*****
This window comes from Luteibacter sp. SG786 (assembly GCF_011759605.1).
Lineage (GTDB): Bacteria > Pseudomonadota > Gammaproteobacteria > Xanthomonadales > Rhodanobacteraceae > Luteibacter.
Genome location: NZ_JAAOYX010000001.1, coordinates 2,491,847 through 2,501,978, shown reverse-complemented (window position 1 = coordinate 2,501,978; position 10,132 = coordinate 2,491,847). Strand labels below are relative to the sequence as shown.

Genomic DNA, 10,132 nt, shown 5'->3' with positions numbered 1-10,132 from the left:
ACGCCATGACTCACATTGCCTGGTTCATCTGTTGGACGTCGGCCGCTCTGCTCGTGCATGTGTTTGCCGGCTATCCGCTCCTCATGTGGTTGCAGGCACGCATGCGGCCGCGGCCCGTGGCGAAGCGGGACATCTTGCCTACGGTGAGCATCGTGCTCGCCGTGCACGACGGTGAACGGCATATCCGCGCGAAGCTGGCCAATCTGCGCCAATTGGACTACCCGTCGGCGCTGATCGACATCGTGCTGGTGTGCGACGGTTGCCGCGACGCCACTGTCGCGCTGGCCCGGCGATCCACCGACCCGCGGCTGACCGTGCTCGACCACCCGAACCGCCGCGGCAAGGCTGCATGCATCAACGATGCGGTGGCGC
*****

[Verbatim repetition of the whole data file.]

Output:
This window comes from Luteibacter sp. SG786 (assembly GCF_011759605.1).
Lineage (GTDB): Bacteria > Pseudomonadota > Gammaproteobacteria > Xanthomonadales > Rhodanobacteraceae > Luteibacter.
Genome location: NZ_JAAOYX010000001.1, coordinates 2,491,847 through 2,501,978, shown reverse-complemented (window position 1 = coordinate 2,501,978; position 10,132 = coordinate 2,491,847). Strand labels below are relative to the sequence as shown.

Genomic DNA, 10,132 nt, shown 5'->3' with positions numbered 1-10,132 from the left:
ACGCCATGACTCACATTGCCTGGTTCATCTGTTGGACGTCGGCCGCTCTGCTCGTGCATGTGTTTGCCGGCTATCCGCTCCTCATGTGGTTGCAGGCACGCATGCGGCCGCGGCCCGTGGCGAAGCGGGACATCTTGCCTACGGTGAGCATCGTGCTCGCCGTGCACGACGGTGAACGGCATATCCGCGCGAAGCTGGCCAATCTGCGCCAATTGGACTACCCGTCGGCGCTGATCGACATCGTGCTGGTGTGCGACGGTTGCCGCGACGCCACTGTCGCGCTGGCCCGGCGATCCACCGACCCGCGGCTGACCGTGCTCGACCACCCGAACCGCCGCGGCAAGGCTGCATGCATCAACGATGCGGTGGCGC